Presenter/Author Information

S. Mandera
C. Gough

Keywords

renewable energy, geological carbon sequestration, multi-criteria decision analysis, stakeholder involvement

Start Date

1-7-2002 12:00 AM

Description

Achieving a low carbon energy supply in a future society driven by the impacts of climate change will require huge technological changes. This paper compares the methodological implications of assessing two very different technological solutions – renewable energy and geological carbon sequestration. The UK has high renewable resources, in particular the highest wind resource in Europe. In contrast, atmospheric emissions from fossil fuels could be avoided by storing carbon dioxide in underground geological formations for which the UK has a huge potential capacity. These two technological approaches will have diverse and wide ranging impacts; both inspire views amongst stakeholders that are highly polarised and fiercely held. Each is associated with a wide variety of potential benefits and impacts, some of which can be quantified, others which can not; a systematic framework is needed in order to analyse alternatives with such varying characteristics in a way that allows the involvement of stakeholders from a variety of perspectives. Multi criteria decision analysis (MCDA) has been used to provide a framework under which a number of alternatives can be scored against a series of defined criteria. Here we explore the different methodological challenges introduced by these two technologies under a common assessment framework. In the case of wind energy, there are already tangible and visible examples and stakeholders already have experience of the technology. In contrast, carbon sequestration is invisible, uncertain and relatively untested. Ultimately it is likely that these two technologies will be deployed as complementary solutions, both playing a central role in reaching the goal of a decarbonised society.

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Jul 1st, 12:00 AM

Multi Criteria Evaluation of Low Carbon Energy Technologies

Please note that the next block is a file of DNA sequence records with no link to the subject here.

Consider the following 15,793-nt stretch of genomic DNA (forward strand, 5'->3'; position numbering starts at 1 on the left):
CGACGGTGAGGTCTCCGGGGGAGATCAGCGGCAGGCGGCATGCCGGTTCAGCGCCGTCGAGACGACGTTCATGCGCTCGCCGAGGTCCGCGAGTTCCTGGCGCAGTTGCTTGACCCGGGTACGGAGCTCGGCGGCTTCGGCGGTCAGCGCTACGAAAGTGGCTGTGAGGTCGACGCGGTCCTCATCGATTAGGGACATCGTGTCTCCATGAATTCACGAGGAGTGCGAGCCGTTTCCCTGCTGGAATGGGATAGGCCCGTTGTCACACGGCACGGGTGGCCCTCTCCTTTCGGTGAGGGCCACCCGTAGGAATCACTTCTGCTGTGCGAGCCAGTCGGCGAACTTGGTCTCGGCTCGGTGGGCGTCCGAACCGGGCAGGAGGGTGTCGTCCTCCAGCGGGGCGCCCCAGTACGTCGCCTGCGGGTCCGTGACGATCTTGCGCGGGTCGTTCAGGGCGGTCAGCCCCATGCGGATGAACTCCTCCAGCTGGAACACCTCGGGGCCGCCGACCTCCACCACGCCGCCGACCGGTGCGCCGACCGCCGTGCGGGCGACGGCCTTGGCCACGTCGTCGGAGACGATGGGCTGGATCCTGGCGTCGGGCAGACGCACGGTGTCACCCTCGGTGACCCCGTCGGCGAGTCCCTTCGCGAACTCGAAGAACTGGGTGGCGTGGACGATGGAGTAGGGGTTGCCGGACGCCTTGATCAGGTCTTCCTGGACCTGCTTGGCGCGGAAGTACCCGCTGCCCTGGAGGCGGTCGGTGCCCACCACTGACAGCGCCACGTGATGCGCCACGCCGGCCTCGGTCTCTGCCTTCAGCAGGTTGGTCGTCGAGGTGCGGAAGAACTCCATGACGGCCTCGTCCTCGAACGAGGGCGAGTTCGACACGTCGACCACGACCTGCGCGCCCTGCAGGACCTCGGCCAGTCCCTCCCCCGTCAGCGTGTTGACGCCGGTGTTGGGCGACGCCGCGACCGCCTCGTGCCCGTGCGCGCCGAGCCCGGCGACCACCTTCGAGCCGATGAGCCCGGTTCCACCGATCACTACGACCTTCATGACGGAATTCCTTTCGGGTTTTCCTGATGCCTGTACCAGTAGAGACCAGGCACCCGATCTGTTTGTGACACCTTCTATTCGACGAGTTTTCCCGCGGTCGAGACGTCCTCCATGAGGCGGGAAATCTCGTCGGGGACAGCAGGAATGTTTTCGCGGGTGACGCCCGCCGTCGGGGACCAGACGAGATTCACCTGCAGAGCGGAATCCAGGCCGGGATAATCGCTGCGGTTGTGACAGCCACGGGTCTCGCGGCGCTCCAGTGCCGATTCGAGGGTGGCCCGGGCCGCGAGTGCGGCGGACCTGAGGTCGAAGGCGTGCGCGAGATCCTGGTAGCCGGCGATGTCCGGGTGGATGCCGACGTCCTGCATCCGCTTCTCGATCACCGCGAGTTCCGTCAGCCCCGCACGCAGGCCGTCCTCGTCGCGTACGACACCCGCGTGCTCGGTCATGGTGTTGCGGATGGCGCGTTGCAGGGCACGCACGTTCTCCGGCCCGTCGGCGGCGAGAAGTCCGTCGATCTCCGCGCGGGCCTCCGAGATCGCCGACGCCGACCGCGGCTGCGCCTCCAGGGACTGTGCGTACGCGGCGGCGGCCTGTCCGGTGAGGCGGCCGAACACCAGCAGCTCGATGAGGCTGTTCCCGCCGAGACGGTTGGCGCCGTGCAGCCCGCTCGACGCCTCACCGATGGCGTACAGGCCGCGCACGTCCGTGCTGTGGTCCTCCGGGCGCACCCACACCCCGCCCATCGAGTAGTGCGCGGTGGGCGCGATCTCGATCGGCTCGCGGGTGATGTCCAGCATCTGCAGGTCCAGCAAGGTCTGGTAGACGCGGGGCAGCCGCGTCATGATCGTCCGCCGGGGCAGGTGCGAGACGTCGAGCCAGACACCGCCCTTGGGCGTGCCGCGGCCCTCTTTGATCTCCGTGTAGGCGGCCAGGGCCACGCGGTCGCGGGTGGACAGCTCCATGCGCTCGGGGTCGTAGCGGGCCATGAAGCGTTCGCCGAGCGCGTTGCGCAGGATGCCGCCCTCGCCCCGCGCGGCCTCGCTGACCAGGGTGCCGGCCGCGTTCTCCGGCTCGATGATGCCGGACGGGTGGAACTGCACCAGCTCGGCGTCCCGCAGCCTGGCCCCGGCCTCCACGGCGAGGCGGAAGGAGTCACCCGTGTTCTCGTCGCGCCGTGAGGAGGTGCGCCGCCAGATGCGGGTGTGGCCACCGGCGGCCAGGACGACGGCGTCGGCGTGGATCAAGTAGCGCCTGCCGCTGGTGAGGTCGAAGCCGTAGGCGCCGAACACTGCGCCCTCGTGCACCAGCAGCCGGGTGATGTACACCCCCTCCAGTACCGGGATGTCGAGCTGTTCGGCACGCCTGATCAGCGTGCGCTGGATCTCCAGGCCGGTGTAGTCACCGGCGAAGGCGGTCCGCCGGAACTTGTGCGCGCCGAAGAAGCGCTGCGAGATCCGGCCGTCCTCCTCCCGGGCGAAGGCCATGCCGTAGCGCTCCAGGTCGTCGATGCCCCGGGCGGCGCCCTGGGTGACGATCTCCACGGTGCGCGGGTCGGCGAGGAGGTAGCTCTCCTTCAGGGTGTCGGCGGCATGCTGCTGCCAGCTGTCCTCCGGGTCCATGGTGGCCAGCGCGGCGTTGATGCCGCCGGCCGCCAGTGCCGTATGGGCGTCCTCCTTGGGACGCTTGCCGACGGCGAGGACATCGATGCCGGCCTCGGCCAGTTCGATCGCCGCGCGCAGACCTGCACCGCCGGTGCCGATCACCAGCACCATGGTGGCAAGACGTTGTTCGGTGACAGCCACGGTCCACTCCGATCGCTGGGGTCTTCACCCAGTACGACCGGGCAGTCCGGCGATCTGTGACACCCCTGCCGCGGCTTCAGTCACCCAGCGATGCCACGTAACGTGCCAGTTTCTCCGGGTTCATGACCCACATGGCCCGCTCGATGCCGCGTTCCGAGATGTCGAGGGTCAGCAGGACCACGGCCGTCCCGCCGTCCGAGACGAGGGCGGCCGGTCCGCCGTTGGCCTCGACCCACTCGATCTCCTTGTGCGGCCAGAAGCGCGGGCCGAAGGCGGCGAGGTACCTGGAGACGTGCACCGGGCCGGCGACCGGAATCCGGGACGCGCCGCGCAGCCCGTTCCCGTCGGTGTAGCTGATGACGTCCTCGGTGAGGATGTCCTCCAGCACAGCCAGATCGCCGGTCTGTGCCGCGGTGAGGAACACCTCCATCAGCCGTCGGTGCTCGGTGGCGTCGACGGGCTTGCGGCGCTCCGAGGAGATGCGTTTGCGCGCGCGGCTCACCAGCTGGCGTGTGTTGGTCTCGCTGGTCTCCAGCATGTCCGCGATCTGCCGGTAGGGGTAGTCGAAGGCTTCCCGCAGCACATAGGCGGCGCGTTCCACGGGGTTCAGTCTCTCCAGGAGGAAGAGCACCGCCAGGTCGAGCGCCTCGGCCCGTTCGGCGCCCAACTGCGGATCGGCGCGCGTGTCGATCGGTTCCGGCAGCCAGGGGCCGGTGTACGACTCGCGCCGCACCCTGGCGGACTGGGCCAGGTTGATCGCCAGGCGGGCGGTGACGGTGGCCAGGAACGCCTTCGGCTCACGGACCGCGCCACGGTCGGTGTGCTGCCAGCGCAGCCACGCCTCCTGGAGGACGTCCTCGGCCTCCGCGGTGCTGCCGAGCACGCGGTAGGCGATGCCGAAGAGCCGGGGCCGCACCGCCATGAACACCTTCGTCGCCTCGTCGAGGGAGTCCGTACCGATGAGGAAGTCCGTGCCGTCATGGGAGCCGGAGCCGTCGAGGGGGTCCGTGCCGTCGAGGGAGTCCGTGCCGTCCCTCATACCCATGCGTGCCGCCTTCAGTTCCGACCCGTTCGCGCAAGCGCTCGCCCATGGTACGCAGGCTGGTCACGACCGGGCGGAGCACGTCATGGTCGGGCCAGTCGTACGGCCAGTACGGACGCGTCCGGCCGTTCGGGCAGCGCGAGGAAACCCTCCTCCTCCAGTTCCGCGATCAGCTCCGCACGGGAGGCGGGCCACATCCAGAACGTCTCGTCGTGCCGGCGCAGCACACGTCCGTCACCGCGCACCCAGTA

Achieving a low carbon energy supply in a future society driven by the impacts of climate change will require huge technological changes. This paper compares the methodological implications of assessing two very different technological solutions – renewable energy and geological carbon sequestration. The UK has high renewable resources, in particular the highest wind resource in Europe. In contrast, atmospheric emissions from fossil fuels could be avoided by storing carbon dioxide in underground geological formations for which the UK has a huge potential capacity. These two technological approaches will have diverse and wide ranging impacts; both inspire views amongst stakeholders that are highly polarised and fiercely held. Each is associated with a wide variety of potential benefits and impacts, some of which can be quantified, others which can not; a systematic framework is needed in order to analyse alternatives with such varying characteristics in a way that allows the involvement of stakeholders from a variety of perspectives. Multi criteria decision analysis (MCDA) has been used to provide a framework under which a number of alternatives can be scored against a series of defined criteria. Here we explore the different methodological challenges introduced by these two technologies under a common assessment framework. In the case of wind energy, there are already tangible and visible examples and stakeholders already have experience of the technology. In contrast, carbon sequestration is invisible, uncertain and relatively untested. Ultimately it is likely that these two technologies will be deployed as complementary solutions, both playing a central role in reaching the goal of a decarbonised society.